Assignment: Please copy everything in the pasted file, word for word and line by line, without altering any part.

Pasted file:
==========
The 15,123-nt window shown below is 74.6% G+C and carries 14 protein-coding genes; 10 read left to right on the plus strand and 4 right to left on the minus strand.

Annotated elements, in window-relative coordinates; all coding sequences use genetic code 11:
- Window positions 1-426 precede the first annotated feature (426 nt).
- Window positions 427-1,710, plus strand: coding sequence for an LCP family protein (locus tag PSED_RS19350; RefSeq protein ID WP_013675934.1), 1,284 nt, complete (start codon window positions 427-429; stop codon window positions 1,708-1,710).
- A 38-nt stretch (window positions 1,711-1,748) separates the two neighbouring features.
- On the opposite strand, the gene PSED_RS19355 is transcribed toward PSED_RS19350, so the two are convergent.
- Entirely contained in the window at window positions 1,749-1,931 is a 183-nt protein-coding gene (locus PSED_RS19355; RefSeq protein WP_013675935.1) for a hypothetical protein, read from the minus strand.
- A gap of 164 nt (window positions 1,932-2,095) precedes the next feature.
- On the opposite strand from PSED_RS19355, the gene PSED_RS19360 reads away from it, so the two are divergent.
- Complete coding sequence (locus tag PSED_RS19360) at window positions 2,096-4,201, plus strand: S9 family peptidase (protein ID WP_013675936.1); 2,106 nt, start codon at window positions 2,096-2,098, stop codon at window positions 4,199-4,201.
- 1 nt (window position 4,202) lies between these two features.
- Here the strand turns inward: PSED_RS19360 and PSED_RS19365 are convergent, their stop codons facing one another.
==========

The 15,123-nt window shown below is 74.6% G+C and carries 14 protein-coding genes; 10 read left to right on the plus strand and 4 right to left on the minus strand.

Annotated elements, in window-relative coordinates; all coding sequences use genetic code 11:
- Window positions 1-426 precede the first annotated feature (426 nt).
- Window positions 427-1,710, plus strand: coding sequence for an LCP family protein (locus tag PSED_RS19350; RefSeq protein ID WP_013675934.1), 1,284 nt, complete (start codon window positions 427-429; stop codon window positions 1,708-1,710).
- A 38-nt stretch (window positions 1,711-1,748) separates the two neighbouring features.
- On the opposite strand, the gene PSED_RS19355 is transcribed toward PSED_RS19350, so the two are convergent.
- Entirely contained in the window at window positions 1,749-1,931 is a 183-nt protein-coding gene (locus PSED_RS19355; RefSeq protein WP_013675935.1) for a hypothetical protein, read from the minus strand.
- A gap of 164 nt (window positions 1,932-2,095) precedes the next feature.
- On the opposite strand from PSED_RS19355, the gene PSED_RS19360 reads away from it, so the two are divergent.
- Complete coding sequence (locus tag PSED_RS19360) at window positions 2,096-4,201, plus strand: S9 family peptidase (protein ID WP_013675936.1); 2,106 nt, start codon at window positions 2,096-2,098, stop codon at window positions 4,199-4,201.
- 1 nt (window position 4,202) lies between these two features.
- Here the strand turns inward: PSED_RS19360 and PSED_RS19365 are convergent, their stop codons facing one another.